…Raving… serves up plenty of laughs without quite convincing as a fully operational farce. Edward Hall's production sets off at such a panicky, frantic pace that the slightest stumble or hitch – and there were a few on opening night – undermines the overall momentum… Some devices work better than others… The fact that Paisley Day excels in so many areas, and can write funny lines and speeches, only shows how difficult creating good farce is. In trying to combine the deftness of Ben Travers's Rookery Nook, say, with the comic moral seriousness of Peter Nichols's Chez Nous, Paisley Day sometimes sacrifices the priority of old-fashioned technical construction to an instinct for modern shock tactics. It's an experiment that fails, but it's an honourable failure, and there are plenty of performances to enjoy…
Tamzin Outhwaite, Robert Webb and Sarah Hadland from the BBC's Miranda lead a strong cast in Simon Paisley Day's rather sitcommy play… Edward Hall's production is efficient, and there are a few moments when the cast coalesces riotously. As Outhwaite's fretful Briony jousts pathetically with her partner Keith (Barnaby Kay), Webb and Hadland are on canny form as control freaks Ross and Rosy. Bel Powley delivers a broad, bolshy turn as Tabby, while Issy van Randwyck and Nicholas Rowe combine well as a ghastly couple consumed with lust. The jokes are abundant yet of variable quality — the physical and visual ones generally stronger than the verbal. Also the plot is flimsy and the characterisation two-dimensional… Raving wants to feel sharply contemporary but it lacks real bite.
…Paisley Day and his director, Edward Hall, evidently regard Raving as a comedy of manners… But an apter comparison might be with the febrile energy and stock catchphrases of a television sketch show. Paisley Day seems convinced that a joke becomes funnier with every repetition… The cast of telly stars, and Jonathan Fensom's elaborate set, tend to reinforce the impression that we are watching a television pilot translated to the stage. The trouble is that despite Hall's bold direction, a good deal is lost in translation. Apart from Issy van Randwyck, who gives a masterclass in how to turn a coarsely-written character into a comic gem, the cast is alternately inaudible and shouty… But the real fault lies with the script…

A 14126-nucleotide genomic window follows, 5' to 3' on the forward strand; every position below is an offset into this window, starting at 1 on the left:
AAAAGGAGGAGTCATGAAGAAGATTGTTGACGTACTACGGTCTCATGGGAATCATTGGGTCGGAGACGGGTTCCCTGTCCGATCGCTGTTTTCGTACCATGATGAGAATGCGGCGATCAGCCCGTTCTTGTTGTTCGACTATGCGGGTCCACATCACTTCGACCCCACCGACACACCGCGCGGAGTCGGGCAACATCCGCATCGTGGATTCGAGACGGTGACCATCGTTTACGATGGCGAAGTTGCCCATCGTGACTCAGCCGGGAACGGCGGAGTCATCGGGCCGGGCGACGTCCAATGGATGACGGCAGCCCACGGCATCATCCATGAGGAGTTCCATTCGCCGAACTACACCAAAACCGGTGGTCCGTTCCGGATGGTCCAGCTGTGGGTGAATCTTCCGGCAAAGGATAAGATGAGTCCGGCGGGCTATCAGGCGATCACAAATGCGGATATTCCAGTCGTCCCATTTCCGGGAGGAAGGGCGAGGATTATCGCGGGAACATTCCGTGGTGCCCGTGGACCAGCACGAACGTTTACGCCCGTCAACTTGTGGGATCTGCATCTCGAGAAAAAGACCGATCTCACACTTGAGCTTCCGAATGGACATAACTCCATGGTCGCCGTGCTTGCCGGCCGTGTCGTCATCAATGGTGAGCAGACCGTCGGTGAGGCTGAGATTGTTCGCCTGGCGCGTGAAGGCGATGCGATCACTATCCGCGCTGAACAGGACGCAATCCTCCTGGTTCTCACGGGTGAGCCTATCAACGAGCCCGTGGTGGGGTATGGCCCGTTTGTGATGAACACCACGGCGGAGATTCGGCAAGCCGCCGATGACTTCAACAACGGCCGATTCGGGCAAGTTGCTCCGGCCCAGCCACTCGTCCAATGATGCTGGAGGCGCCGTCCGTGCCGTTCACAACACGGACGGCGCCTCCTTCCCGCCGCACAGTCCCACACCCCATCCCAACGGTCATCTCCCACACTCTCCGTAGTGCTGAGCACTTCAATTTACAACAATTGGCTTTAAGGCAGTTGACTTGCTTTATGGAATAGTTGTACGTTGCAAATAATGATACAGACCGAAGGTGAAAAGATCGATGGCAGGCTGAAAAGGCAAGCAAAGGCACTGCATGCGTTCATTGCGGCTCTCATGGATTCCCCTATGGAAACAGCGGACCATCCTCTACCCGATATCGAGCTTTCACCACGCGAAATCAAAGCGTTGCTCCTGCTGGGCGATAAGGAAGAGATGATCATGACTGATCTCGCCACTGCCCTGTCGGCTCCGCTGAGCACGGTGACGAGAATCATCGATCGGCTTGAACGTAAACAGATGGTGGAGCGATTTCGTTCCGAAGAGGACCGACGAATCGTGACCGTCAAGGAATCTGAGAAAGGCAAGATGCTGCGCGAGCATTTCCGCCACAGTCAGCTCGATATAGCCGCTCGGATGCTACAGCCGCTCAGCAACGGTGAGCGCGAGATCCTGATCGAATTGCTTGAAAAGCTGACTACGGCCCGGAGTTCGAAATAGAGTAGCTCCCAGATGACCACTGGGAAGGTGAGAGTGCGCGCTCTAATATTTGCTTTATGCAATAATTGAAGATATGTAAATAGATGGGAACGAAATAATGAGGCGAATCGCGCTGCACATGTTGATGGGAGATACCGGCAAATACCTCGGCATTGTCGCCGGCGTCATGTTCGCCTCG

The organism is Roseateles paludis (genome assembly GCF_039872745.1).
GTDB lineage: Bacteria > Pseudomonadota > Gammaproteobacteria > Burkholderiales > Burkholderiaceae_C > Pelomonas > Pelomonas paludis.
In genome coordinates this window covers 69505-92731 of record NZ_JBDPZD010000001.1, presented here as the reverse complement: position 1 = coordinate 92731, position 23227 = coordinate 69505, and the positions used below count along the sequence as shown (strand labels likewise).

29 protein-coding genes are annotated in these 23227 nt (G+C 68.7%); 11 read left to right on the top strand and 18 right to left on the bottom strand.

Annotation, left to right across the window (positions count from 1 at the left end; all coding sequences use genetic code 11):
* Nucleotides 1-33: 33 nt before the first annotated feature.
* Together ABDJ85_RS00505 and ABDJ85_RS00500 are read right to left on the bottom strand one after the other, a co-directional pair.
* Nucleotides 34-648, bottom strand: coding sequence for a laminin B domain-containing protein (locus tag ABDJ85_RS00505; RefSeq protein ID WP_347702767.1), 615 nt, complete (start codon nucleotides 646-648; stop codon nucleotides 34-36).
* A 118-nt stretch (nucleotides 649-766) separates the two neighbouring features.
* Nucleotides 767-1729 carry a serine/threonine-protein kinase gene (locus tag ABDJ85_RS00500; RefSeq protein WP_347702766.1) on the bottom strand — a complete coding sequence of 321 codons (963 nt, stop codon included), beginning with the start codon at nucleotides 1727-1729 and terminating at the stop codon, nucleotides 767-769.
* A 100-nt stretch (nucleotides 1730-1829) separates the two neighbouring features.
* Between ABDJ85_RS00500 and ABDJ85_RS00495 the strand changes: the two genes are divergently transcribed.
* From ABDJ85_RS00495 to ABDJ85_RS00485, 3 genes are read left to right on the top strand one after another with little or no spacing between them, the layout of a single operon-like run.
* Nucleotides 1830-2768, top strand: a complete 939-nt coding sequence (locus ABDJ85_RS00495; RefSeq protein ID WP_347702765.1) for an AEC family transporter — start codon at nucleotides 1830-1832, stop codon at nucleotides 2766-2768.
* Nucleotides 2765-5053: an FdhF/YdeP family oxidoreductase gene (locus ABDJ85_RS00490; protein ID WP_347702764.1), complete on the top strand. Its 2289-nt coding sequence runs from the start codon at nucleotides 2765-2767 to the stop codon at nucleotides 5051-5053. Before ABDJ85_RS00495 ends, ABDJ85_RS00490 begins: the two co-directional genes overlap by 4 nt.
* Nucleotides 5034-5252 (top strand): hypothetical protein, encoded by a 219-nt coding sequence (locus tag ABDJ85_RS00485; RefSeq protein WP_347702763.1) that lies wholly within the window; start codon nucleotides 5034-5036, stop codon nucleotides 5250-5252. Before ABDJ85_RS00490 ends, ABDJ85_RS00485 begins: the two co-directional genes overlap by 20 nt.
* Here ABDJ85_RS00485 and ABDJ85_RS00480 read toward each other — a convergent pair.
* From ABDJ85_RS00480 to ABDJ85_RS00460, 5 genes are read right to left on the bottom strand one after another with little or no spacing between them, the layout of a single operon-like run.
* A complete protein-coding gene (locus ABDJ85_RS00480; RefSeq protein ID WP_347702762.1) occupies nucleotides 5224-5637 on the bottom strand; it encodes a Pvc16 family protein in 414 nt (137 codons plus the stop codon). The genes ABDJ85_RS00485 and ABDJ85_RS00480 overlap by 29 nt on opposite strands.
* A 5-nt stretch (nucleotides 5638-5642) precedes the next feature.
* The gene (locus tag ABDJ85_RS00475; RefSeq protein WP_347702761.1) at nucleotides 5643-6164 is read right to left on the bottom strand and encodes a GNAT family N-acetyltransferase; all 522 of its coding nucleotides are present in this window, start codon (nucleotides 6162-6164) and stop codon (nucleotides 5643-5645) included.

…having started off as updated Ayckbourn, the situation and the plotting become too broad and predictable… This results in many things, not least, ultimately, to the three couples being held at gun-point by a fanatically religious Welsh farmer. But the idea that a one-night stand with the promiscuous Tabby (as she was passing through) may have liberated his disabled, 16-year-old son from excessive paternal protectiveness feels insensitive in its briskness – a plot function that fits too neatly into the play's pattern of concern about control. Edward Hall's cast perform the piece with terrific attack and expertise and it's only fair to report that the first night audience fell about with mirth. I had a few good laughs myself but stopped well short of raving.
Simon Paisley Day's new, adult comedy Raving made me laugh as hard as One Man, Two Guvnors did… this play is fresh, witheringly cruel about London professional couples, and honkingly funny… Miss van Randwyck, with her Felicity Kendal voice and startled-Womble hairdo in the second half, is an utter treat as boozy, politically-incorrect Serena. She and Mr Rowe are comedy gold… Jonathan Fensom's set offers us the occasional glimpse of Welsh countryside - when the rain is not pelting down outside. There is a repeated joke about the lack of space in one of the bedrooms - a door which you can open only a few inches before it hits a bed. Anyone who has rented a cottage in Pembrokeshire may recognise this habitual truth. Raving is, at one point literally, a blast.